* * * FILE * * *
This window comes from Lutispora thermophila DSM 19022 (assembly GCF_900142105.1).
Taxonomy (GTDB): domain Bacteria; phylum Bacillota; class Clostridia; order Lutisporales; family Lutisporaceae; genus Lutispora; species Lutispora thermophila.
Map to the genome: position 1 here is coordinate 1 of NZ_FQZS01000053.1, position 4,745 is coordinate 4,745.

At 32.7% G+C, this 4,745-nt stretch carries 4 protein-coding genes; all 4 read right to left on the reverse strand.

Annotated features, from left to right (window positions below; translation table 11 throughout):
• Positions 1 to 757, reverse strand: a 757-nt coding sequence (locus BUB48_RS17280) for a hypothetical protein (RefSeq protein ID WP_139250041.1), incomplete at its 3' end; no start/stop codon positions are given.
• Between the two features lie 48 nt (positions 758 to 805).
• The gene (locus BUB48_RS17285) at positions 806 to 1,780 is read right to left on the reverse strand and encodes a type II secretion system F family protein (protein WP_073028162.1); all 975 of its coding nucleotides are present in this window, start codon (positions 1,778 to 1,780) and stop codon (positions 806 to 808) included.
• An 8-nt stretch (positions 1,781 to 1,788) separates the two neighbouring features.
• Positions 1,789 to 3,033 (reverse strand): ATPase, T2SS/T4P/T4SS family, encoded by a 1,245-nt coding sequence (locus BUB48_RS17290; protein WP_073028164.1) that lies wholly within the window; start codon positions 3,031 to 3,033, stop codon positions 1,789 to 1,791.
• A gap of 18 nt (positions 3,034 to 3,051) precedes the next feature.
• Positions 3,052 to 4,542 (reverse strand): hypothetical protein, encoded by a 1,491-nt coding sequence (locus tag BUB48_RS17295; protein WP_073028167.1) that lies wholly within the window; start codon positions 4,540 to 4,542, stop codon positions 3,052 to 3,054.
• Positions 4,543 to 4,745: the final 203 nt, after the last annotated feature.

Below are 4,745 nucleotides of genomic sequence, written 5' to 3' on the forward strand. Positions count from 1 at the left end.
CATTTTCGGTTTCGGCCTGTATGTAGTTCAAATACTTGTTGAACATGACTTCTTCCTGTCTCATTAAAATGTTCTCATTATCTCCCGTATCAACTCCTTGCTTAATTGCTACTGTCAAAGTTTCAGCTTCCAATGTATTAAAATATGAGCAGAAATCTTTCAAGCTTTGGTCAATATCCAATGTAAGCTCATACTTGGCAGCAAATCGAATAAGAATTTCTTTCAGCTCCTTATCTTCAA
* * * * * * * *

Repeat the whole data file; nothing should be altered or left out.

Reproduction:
This window comes from Lutispora thermophila DSM 19022 (assembly GCF_900142105.1).
Taxonomy (GTDB): domain Bacteria; phylum Bacillota; class Clostridia; order Lutisporales; family Lutisporaceae; genus Lutispora; species Lutispora thermophila.
Map to the genome: position 1 here is coordinate 1 of NZ_FQZS01000053.1, position 4,745 is coordinate 4,745.

At 32.7% G+C, this 4,745-nt stretch carries 4 protein-coding genes; all 4 read right to left on the reverse strand.

Annotated features, from left to right (window positions below; translation table 11 throughout):
• Positions 1 to 757, reverse strand: a 757-nt coding sequence (locus BUB48_RS17280) for a hypothetical protein (RefSeq protein ID WP_139250041.1), incomplete at its 3' end; no start/stop codon positions are given.
• Between the two features lie 48 nt (positions 758 to 805).
• The gene (locus BUB48_RS17285) at positions 806 to 1,780 is read right to left on the reverse strand and encodes a type II secretion system F family protein (protein WP_073028162.1); all 975 of its coding nucleotides are present in this window, start codon (positions 1,778 to 1,780) and stop codon (positions 806 to 808) included.
• An 8-nt stretch (positions 1,781 to 1,788) separates the two neighbouring features.
• Positions 1,789 to 3,033 (reverse strand): ATPase, T2SS/T4P/T4SS family, encoded by a 1,245-nt coding sequence (locus BUB48_RS17290; protein WP_073028164.1) that lies wholly within the window; start codon positions 3,031 to 3,033, stop codon positions 1,789 to 1,791.
• A gap of 18 nt (positions 3,034 to 3,051) precedes the next feature.
• Positions 3,052 to 4,542 (reverse strand): hypothetical protein, encoded by a 1,491-nt coding sequence (locus tag BUB48_RS17295; protein WP_073028167.1) that lies wholly within the window; start codon positions 4,540 to 4,542, stop codon positions 3,052 to 3,054.
• Positions 4,543 to 4,745: the final 203 nt, after the last annotated feature.

Below are 4,745 nucleotides of genomic sequence, written 5' to 3' on the forward strand. Positions count from 1 at the left end.
CATTTTCGGTTTCGGCCTGTATGTAGTTCAAATACTTGTTGAACATGACTTCTTCCTGTCTCATTAAAATGTTCTCATTATCTCCCGTATCAACTCCTTGCTTAATTGCTACTGTCAAAGTTTCAGCTTCCAATGTATTAAAATATGAGCAGAAATCTTTCAAGCTTTGGTCAATATCCAATGTAAGCTCATACTTGGCAGCAAATCGAATAAGAATTTCTTTCAGCTCCTTATCTTCAA